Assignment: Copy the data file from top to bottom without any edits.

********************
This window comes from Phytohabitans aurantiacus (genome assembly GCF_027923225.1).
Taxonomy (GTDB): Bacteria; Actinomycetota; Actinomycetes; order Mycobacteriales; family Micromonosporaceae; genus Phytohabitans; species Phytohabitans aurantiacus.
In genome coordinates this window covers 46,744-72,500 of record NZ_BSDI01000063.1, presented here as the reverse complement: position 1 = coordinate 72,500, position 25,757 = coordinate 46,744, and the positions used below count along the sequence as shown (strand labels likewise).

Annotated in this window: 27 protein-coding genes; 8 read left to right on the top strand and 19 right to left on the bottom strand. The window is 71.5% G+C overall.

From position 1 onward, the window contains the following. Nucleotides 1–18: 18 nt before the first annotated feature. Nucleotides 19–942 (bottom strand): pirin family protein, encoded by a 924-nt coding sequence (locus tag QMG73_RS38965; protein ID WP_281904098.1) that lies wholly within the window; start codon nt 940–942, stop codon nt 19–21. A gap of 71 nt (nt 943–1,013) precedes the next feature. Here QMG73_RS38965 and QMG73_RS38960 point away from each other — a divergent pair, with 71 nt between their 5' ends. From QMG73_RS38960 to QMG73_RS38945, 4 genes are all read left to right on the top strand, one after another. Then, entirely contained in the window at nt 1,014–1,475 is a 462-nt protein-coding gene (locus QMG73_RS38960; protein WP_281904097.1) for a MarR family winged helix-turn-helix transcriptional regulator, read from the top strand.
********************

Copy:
This window comes from Phytohabitans aurantiacus (genome assembly GCF_027923225.1).
Taxonomy (GTDB): Bacteria; Actinomycetota; Actinomycetes; order Mycobacteriales; family Micromonosporaceae; genus Phytohabitans; species Phytohabitans aurantiacus.
In genome coordinates this window covers 46,744-72,500 of record NZ_BSDI01000063.1, presented here as the reverse complement: position 1 = coordinate 72,500, position 25,757 = coordinate 46,744, and the positions used below count along the sequence as shown (strand labels likewise).

Annotated in this window: 27 protein-coding genes; 8 read left to right on the top strand and 19 right to left on the bottom strand. The window is 71.5% G+C overall.

From position 1 onward, the window contains the following. Nucleotides 1–18: 18 nt before the first annotated feature. Nucleotides 19–942 (bottom strand): pirin family protein, encoded by a 924-nt coding sequence (locus tag QMG73_RS38965; protein ID WP_281904098.1) that lies wholly within the window; start codon nt 940–942, stop codon nt 19–21. A gap of 71 nt (nt 943–1,013) precedes the next feature. Here QMG73_RS38965 and QMG73_RS38960 point away from each other — a divergent pair, with 71 nt between their 5' ends. From QMG73_RS38960 to QMG73_RS38945, 4 genes are all read left to right on the top strand, one after another. Then, entirely contained in the window at nt 1,014–1,475 is a 462-nt protein-coding gene (locus QMG73_RS38960; protein WP_281904097.1) for a MarR family winged helix-turn-helix transcriptional regulator, read from the top strand.